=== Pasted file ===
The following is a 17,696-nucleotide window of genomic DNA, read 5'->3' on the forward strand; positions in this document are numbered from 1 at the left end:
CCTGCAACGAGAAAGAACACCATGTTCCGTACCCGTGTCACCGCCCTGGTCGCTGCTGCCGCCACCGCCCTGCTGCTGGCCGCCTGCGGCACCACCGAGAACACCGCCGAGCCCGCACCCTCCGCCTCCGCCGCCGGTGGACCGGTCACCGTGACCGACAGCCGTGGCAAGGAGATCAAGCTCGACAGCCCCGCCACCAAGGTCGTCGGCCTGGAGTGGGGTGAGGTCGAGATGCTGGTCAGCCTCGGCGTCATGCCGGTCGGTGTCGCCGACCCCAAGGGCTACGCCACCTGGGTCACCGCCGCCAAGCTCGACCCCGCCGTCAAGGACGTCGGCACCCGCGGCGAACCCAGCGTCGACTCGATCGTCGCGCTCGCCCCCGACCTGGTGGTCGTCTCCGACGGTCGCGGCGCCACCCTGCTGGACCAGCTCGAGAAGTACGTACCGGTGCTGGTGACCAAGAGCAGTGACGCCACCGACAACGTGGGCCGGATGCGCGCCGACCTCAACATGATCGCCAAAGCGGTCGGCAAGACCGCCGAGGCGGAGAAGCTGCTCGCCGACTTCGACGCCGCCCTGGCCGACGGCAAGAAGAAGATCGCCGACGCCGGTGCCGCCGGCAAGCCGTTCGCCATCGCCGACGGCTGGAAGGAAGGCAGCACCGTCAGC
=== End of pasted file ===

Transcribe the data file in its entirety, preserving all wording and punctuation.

The following is a 17,696-nucleotide window of genomic DNA, read 5'->3' on the forward strand; positions in this document are numbered from 1 at the left end:
CCTGCAACGAGAAAGAACACCATGTTCCGTACCCGTGTCACCGCCCTGGTCGCTGCTGCCGCCACCGCCCTGCTGCTGGCCGCCTGCGGCACCACCGAGAACACCGCCGAGCCCGCACCCTCCGCCTCCGCCGCCGGTGGACCGGTCACCGTGACCGACAGCCGTGGCAAGGAGATCAAGCTCGACAGCCCCGCCACCAAGGTCGTCGGCCTGGAGTGGGGTGAGGTCGAGATGCTGGTCAGCCTCGGCGTCATGCCGGTCGGTGTCGCCGACCCCAAGGGCTACGCCACCTGGGTCACCGCCGCCAAGCTCGACCCCGCCGTCAAGGACGTCGGCACCCGCGGCGAACCCAGCGTCGACTCGATCGTCGCGCTCGCCCCCGACCTGGTGGTCGTCTCCGACGGTCGCGGCGCCACCCTGCTGGACCAGCTCGAGAAGTACGTACCGGTGCTGGTGACCAAGAGCAGTGACGCCACCGACAACGTGGGCCGGATGCGCGCCGACCTCAACATGATCGCCAAAGCGGTCGGCAAGACCGCCGAGGCGGAGAAGCTGCTCGCCGACTTCGACGCCGCCCTGGCCGACGGCAAGAAGAAGATCGCCGACGCCGGTGCCGCCGGCAAGCCGTTCGCCATCGCCGACGGCTGGAAGGAAGGCAGCACCGTCAGC